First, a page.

To those who could never understand the appeal of tree planting I would guess that you don’t know the smells, the scenery(rich valleys, mountains and old growth forests), the people, the money, the camaraderie, the food, the personal growth, the visceral experience of slowly killing yourself through work but loving every second of it.
To those who understand through experience, you will know the heat, the cold, the scenery(empty fields, disappearing mountaintops and short stumps), the frustrations, the money, the lows, the working conditions and the arrested development caused by months in the wilderness.
There is a running joke amongst those who know me that starts and ends with “never again”. Since my 2nd year I’ve ended every season and repeated those words, always knowing it wasn’t really true. It takes standing beneath a fallen tree in a cotton shirt during a thunderstorm, hands shoved in pants to find warmth, to really understand the never again mentality. Yet 9 years on I am still drawn to this work. Can anyone imagine a job which would require this sort of blog and this loud philosophizing of purpose and meaning? It takes a special kind of work and lifestyle to produce these words and books and photographs and as much as I hate it, I’d be lost without it.
This year will most likely have been my last. With grad school and summer research, tree planting would be a hinderance. So from “never again” I have already begun to think “what next”? Where will I get money, how will I stay in shape, what experiences will I miss? As much as it has been a means of escaping reality, it has also grounded me. It took a 20 year, overweight and unmotivated kid and turned him into a 29 year old, less overweight and slightly more motivated self. Along the way I realized how important school was, how debilitating unchecked mental health disorders could be and possible hard work really was. It took a long time for those lessons to sink in however. My first 3 years tree planting were embarrassing. Low numbers and low motivation kept me from making any money. But the lessons were taught and by the time I started my 4th year I had been accepted at Concordia University, had started running and found new confidence. That season was my best yet and would only get better with each passing year. This season was a good sign to give up the ghost. It felt like a TV show that went one season past its prime; OK but far from great.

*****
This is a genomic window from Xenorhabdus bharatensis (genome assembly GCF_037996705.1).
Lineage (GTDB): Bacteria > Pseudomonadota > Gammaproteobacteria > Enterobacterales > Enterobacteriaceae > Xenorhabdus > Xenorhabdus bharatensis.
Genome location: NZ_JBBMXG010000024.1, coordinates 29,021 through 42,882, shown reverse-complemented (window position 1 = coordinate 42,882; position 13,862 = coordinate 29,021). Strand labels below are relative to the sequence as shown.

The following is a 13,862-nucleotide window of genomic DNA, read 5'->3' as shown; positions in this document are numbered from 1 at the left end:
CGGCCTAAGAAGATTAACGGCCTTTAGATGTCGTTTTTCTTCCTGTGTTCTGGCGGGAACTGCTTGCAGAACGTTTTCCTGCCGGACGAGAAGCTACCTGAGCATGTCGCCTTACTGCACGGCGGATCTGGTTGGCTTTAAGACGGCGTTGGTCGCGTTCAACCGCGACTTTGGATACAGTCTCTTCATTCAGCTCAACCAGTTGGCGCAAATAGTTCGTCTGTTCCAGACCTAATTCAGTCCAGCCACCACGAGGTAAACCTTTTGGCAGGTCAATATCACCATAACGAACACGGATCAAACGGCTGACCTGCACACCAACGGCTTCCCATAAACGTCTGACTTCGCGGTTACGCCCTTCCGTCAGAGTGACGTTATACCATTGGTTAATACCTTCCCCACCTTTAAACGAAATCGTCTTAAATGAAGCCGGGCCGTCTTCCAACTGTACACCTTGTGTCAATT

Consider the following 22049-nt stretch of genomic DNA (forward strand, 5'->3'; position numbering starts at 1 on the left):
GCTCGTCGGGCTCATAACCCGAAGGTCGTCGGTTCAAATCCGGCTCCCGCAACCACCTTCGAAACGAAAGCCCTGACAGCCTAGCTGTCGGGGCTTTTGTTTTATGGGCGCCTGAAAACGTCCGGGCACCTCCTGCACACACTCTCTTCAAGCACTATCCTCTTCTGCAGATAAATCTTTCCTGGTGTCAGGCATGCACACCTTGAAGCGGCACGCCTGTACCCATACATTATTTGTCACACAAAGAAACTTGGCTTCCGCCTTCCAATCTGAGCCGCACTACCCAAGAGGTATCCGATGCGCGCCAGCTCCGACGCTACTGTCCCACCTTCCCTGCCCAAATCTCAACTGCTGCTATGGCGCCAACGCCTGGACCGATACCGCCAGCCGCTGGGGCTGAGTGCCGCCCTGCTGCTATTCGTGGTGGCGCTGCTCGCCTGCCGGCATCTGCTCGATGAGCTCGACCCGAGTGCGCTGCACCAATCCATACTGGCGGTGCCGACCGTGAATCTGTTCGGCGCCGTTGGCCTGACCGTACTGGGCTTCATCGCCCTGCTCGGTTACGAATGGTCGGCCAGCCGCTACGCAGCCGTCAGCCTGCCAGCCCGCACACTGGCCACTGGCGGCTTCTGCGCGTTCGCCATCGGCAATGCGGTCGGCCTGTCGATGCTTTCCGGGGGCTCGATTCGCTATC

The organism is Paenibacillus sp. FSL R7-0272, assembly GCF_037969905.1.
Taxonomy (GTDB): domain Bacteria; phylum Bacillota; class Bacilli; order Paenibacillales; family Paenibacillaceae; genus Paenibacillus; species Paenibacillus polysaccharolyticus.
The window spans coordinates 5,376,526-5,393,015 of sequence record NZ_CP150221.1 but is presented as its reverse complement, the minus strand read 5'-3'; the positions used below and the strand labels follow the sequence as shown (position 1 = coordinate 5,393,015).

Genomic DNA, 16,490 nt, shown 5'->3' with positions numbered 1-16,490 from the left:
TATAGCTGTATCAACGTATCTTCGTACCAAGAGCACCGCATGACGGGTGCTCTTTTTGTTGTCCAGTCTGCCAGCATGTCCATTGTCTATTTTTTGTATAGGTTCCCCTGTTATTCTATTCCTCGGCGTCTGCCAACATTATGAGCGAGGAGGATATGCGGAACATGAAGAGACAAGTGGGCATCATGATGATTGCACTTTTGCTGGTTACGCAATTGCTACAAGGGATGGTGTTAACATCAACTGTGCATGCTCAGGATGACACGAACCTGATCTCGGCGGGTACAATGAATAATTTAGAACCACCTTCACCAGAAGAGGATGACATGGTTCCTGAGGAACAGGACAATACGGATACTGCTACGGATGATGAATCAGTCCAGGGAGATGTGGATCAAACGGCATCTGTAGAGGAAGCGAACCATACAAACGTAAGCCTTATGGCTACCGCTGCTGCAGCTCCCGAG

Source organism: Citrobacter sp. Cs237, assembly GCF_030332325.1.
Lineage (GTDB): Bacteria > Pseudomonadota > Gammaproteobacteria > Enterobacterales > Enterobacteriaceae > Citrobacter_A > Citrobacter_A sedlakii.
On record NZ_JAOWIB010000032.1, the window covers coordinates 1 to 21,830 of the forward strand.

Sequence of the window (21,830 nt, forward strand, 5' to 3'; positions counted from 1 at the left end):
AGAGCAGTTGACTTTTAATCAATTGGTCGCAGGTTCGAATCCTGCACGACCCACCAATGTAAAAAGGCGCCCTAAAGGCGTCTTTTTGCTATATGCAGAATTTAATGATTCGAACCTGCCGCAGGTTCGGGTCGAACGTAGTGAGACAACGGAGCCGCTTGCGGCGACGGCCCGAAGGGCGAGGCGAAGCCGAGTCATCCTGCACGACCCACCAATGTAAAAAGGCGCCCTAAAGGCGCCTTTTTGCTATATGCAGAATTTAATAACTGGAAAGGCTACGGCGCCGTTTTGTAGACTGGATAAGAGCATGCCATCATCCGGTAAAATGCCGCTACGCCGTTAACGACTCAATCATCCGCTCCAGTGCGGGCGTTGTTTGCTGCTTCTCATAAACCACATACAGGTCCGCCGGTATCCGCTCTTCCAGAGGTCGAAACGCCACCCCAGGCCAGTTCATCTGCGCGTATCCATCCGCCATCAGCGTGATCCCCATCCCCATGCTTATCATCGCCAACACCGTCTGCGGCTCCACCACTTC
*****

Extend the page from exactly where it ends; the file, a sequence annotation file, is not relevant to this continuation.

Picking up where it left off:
Nothing is forever and people must move on. I’d be lying if I said Forestry work was not in my future in some way. Who knows, maybe I will jump onto a tree planting crew in Quebec for a few weeks next August(I usually work across the country in British Columbia). I can only hope that the path I am on maintains and I can finally discover a summer without the bags on. This part of my life will continue on through this blog, my photography, future photo-documentary projects and the lifelong scars that come with the territory.